January 17th, 2006

Brad @ Burning Man

3°C of Global Warming = SO Not the Drama

Here's a little something I found at random on the Internet. And I do mean random; I spotted it while gazing into the eye of Shub-Internet. But amid all that randomness and clutter, this graph, from the Summer 2005 issue of Pacific Ecologist, caught my eye because it's the perfect illustration for a point I've been wanting to make, but didn't have the data handy. The graph is from an editorial by New Zealand geology professor Peter Barrett, entitled "What 3 Degrees of Global Warming Really Means." It's meant as a reply to those who've seen the consensus estimate that if the Kyoto Protocol treaties fail to stem CO2 emissions, average global temperatures will go up 3°C, or about 5°F, and who are thinking, "So what?" According to him, "so what" is a rise in sea level of at least 6 meters, probably more, but absolutely no more than 70 meters. Plus changes in rainfall patterns which will wipe out a lot of current farmland and move the distribution of drinking water around. He calls this scenario, "the end of civilization as we know it by the end of this century."

Oh, please. Let's look at the data, shall we?

Here's why I think the data prove my point, not his. If you only look at his graphs B and C, the 1,000 year and 100,000 year timespans, you see that sudden sharp rise at the end (most of which is still hypothetical) and scream, "OMFG we're all gonna die!" Now take a good look at graph A. The consensus estimate says that temperature will level off still most of one degree centigrade, or about one degree Farenheit, short of where it was during the Earth's period of maximum biodiversity. The Earth's temperature still hasn't gotten back up to normal after the catastrophe at the K-T barrier. The way I look at that data, from a pure climate health standpoint, we ought to be rooting for even more global warming than we're going to get.

Which leaves the rainfall pattern changes and the sea level changes. Taken together, they mean that some time over the next 100 years, we'd have to evacuate an awful lot of coastal cities and build new housing and new jobs for those people. I fail to be impressed by this because, at least here in the US, we've been busily evacuating those cities since roughly 1946. At least half of the population of the USA lives and works in places that were empty land 50 years ago. If we need to build that much again in 100 years, somehow I don't see this as much of a challenge. On the contrary, it strikes me as more or less what we're likely to do even if we don't have to.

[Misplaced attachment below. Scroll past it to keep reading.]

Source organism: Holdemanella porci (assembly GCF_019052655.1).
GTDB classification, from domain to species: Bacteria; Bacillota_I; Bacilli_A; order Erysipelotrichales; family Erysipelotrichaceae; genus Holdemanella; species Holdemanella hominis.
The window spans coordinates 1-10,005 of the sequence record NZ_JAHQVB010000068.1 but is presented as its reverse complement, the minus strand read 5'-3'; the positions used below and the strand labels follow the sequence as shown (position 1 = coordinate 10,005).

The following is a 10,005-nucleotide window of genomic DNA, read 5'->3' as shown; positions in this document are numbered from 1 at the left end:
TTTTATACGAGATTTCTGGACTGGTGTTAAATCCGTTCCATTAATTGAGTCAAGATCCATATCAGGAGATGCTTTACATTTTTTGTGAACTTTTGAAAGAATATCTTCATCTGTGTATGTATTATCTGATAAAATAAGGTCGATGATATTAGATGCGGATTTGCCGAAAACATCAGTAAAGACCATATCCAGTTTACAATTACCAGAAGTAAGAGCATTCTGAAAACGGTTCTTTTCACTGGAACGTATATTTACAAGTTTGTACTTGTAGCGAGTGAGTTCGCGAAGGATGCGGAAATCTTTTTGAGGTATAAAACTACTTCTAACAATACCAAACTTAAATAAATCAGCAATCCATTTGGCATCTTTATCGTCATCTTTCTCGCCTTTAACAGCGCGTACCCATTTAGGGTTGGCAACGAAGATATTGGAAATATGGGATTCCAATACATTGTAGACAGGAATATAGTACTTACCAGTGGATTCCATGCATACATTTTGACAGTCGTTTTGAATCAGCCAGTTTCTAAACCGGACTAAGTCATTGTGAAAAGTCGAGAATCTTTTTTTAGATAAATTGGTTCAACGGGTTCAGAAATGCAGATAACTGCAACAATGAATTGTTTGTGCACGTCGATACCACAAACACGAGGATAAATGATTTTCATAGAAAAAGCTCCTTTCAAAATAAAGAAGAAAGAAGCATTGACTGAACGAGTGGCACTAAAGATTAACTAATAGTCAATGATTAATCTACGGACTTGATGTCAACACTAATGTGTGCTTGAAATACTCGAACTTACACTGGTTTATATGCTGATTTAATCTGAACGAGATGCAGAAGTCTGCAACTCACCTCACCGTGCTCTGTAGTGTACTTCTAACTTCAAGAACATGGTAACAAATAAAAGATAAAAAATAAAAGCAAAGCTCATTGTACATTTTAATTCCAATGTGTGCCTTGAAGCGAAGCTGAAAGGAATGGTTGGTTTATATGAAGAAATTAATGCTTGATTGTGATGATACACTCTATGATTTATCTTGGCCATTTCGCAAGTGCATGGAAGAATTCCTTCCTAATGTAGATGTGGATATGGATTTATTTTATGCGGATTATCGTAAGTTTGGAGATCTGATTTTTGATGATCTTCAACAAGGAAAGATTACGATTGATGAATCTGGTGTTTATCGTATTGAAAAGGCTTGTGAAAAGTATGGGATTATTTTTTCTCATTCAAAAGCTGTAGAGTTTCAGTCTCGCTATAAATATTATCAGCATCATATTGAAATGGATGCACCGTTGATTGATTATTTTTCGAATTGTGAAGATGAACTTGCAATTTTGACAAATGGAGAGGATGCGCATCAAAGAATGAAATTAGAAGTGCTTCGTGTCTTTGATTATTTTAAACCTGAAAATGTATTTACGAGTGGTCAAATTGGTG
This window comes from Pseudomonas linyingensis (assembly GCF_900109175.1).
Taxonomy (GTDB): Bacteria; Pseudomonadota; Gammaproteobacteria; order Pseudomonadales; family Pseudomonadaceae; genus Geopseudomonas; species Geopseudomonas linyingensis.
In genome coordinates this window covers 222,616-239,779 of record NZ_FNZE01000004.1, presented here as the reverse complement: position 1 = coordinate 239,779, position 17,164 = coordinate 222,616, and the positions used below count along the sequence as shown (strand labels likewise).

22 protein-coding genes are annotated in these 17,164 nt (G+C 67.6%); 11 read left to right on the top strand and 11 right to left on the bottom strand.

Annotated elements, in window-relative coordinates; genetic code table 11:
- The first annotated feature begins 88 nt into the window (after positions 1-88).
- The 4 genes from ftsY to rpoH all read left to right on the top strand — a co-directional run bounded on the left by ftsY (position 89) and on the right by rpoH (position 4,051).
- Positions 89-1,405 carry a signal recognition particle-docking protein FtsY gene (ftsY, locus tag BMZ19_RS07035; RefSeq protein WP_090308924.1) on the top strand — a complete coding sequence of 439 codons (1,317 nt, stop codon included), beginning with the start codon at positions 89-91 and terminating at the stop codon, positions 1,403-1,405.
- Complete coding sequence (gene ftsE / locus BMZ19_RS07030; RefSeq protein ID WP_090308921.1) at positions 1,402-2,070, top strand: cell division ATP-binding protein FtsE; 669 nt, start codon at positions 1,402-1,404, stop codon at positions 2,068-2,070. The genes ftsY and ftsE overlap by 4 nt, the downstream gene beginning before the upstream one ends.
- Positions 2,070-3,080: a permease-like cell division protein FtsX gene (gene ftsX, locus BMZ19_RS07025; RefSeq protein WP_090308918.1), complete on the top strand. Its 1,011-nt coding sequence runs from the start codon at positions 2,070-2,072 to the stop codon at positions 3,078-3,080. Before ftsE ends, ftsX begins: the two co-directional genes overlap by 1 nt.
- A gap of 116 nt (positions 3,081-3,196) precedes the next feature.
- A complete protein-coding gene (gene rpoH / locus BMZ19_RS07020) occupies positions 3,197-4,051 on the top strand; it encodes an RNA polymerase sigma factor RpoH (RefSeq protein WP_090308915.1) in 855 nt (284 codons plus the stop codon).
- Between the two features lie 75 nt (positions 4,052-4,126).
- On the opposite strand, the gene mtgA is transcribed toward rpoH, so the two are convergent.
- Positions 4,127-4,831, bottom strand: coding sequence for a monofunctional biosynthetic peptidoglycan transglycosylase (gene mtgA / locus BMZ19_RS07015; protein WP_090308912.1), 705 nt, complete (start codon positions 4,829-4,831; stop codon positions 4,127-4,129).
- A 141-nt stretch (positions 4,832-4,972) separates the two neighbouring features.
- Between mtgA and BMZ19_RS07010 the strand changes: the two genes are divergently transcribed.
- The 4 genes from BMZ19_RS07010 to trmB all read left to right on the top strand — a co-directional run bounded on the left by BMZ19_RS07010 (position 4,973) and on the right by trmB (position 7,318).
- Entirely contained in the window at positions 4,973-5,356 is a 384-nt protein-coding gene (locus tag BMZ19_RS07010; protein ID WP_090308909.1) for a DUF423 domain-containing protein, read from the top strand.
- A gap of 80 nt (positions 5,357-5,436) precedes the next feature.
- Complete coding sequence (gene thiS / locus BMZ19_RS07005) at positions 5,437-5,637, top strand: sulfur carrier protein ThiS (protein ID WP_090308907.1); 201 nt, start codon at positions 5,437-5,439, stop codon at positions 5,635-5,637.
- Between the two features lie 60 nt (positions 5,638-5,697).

It also means an awful lot of farms suddenly no longer become productive, and have to be replaced over the next 100 years. Except that 100 years ago, 3/4 of this country's farmland was still the Great Grass Sea. We turned that land from unused plains into farmland in roughly 20 years, as I documented a little while ago, and into the world's most productive farmland in about 80 or 90 years. Knowing what we know now, do you honestly think that we can't do that again, in the same span of time, wherever the rainfall ends up coming down? And again, from a purely ecological point of view, that we might have to do this strikes me as the good news. As I said in the same series of essays, most of that farmland has been wrecked over the last 50 years; so little natural soil fertility is left that what we're doing is only barely one step removed from hydroponics. In the meantime, from Canada to the Ukraine, there's all this insanely fertile soil that hardly gets used, because it's just barely too cold; the growing season and the working conditions just aren't right. From a perspective of feeding the world, with a minimum of petrochemical fertilizer and a minimum of damage to the water table, I have to view the prospect of shifting the world's farm economy off of the existing over-farmed Dust Bowl in Waiting as a win/win scenario.

Note that the Age of Mammals began right at around the last time that the temperature stabilized at 3°C warmer than we are now. You and I evolved to those climate conditions, which is why from the wood burning fires of the sub-Saharan encroaching desert to the acid-rain belching coal fired plants of the American rust belt, we're wreaking yet more ecological havoc just trying to keep ourselves warm. By odd coincidence, this year has been just about as much warmer in the US as is forecast, long term, for the world. The net effect here in Missouri has been an event unprecedented in my lifetime. Laclede Gas applied to the Missouri Public Utility Commission for an emergency rate decrease, because natural gas consumption fell fast enough for conservation to make up most of the losses to stockpiles from the damage that Hurricane Katrina did to America's natural gas industry and America's primary natural gas import terminal.

So I'm sure, as many of you seem to think that a few degrees of global warming would be the figurative End of the World, that there must be something I haven't thought of, in which case, enlighten me. Or am I actually right and all the doom-sayers wrong?